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Ag Council Members Gather For Annual Meeting

Agricultural business leaders from throughout the state met in Napa, California this past week for Agricultural Council of California’s Annual Meeting, which was held March 7 and 8 in conjunction with CoBank’s Pacific West Customer meeting.

“There is no doubt that being involved in agriculture in California is challenging,” said Carl Hoff, Ag Council Chairman and president and CEO of Butte County Rice Growers Association, during his opening remarks. “We are lucky to have a staff that comes from agriculture, understands those challenges, and is heavily engaged in the political scene in Sacramento.”

Hoff recognized the work of Ag Council’s staff, including President Emily Rooney and Vice President of Government Affairs Tricia Geringer for their work as he touched on some of the major issues that California farmers and processors are facing, including challenges surrounding water supply and storage, nitrates in drinking water, and the state’s stringent air emission standards.

“But, there are bright spots too,” he added. “The outlook for exports continues to be strong, and a weaker U.S. dollar will lead to even more demand for California agricultural products throughout the world, which is good news for Ag Council and its members.”

In her annual address, Emily Rooney, president of Ag Council, also underscored the challenges of working within California’s political climate.

“Ninety-five percent of California’s population is considered urban according to the U.S. Census Bureau,” she said. “This creates challenges on the legislative front, because so many people are several generations removed from the family farm that many well-intended bills end up conflicting with good agricultural practices.”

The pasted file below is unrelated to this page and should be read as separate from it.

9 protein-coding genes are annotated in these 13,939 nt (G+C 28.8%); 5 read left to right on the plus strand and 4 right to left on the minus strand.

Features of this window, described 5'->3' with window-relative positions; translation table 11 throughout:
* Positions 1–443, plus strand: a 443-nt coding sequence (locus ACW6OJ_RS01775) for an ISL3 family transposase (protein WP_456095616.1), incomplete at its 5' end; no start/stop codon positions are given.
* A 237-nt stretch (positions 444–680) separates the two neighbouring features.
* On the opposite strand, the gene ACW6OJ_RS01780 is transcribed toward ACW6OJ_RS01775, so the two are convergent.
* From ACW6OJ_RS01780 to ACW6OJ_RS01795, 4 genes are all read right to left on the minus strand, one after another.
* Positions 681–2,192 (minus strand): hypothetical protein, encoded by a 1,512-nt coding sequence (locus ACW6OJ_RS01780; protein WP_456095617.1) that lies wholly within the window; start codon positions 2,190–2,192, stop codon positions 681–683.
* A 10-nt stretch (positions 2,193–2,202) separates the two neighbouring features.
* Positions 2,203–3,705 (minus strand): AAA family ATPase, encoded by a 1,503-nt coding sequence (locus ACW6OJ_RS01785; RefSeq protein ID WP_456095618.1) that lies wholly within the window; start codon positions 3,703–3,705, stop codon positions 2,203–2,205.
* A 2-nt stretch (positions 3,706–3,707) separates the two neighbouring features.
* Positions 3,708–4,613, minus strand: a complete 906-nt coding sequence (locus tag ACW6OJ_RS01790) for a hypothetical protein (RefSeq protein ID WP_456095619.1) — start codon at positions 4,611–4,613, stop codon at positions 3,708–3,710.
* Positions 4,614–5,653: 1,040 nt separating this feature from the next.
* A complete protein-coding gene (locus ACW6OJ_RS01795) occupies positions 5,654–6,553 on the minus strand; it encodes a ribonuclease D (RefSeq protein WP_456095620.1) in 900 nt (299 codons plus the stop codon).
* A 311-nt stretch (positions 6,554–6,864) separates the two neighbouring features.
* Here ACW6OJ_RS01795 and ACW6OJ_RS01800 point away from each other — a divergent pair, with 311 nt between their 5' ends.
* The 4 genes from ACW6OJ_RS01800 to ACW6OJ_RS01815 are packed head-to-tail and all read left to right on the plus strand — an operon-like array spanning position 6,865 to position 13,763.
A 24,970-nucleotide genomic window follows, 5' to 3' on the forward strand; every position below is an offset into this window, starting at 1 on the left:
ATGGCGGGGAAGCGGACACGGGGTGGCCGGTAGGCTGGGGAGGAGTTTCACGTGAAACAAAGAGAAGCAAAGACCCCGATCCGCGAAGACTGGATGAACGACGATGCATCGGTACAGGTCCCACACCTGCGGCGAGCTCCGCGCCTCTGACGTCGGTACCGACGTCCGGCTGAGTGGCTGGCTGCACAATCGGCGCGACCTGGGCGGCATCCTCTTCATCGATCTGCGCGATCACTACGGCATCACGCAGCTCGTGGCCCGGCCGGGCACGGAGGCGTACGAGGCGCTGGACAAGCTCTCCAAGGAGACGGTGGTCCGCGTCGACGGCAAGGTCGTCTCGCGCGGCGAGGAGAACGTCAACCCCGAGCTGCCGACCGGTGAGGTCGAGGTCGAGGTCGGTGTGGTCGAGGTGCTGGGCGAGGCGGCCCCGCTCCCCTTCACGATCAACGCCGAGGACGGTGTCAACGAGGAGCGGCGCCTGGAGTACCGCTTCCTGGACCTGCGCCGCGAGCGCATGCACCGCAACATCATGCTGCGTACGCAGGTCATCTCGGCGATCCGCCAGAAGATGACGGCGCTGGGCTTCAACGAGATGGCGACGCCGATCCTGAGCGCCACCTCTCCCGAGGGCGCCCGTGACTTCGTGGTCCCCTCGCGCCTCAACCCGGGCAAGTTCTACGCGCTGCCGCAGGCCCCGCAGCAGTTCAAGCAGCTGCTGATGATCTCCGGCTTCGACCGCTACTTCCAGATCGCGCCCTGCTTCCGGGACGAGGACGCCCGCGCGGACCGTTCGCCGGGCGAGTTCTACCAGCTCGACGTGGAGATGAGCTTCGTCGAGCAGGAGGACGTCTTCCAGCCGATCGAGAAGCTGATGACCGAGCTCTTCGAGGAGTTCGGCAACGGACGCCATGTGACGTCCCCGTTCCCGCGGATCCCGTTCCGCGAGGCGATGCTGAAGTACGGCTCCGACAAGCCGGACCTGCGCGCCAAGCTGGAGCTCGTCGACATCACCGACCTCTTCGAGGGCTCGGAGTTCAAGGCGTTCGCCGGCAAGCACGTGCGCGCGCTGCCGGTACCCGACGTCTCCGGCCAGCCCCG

As a result, Ag Council has continued to find innovative ways to educate legislators from diverse backgrounds and make California agriculture relevant in their policy priorities. One of those efforts was the Buy American legislation SB 730 (Pan). The bill was championed last year by Ag Council and after it was signed into law, it established important steps for the California Department of Education to comply with the federal provision requiring that school districts purchase domestic products for the school lunch program.

Rooney discussed Ag Council’s efforts in other areas, and a more detailed accounting of the organization’s advocacy work can be found in the 2017 Impact Report, which was released during the annual meeting. A full copy can be accessed at

California Assemblywoman Cecilia Aguiar-Curry (D-Winters) was the keynote speaker during Ag Council’s Annual Dinner on Wednesday, March 7. Her diverse background as the daughter of a high school ag instructor and co-owner of a walnut orchard with her family means that she brings a more moderate approach to some of the issues impacting her constituents.

“We need to collaborate with both sides of the aisle,” she said. “I want to see us achieve the state’s climate goals without pushing agriculture and business out of the state.”

A highlight of the Annual Dinner was the presentation of $10,000 to the Redwood Empire Food Bank to assist those affected by the recent fires in Northern California.

The General Session held the following day featured California Department of Food and Agriculture Secretary Karen Ross, who spoke about several of her department’s initiatives to promote California agriculture; Dr. Michael Boland, Professor and Director at the University of Minnesota Food Industry Center who discussed food labeling and consumer trends and how they are shaping production and processing practices; and, Chuck Connor, president and CEO of the National Council of Farmer Cooperatives.

The 99th Annual Meeting of Ag Council concluded with a luncheon that honored Ben Curti as the recipient of the 2018 California Cultivator Award. Curti is a life-long dairyman from the Tulare area.

Founded in 1919, Agricultural Council of California is a member-supported organization advocating for more than 15,000 farmers across California, ranging from farmer-owned businesses to the world’s best-known brands. Ag Council serves as the farmers’ voice in California government.

For more information about Ag Council’s Annual Meeting, visit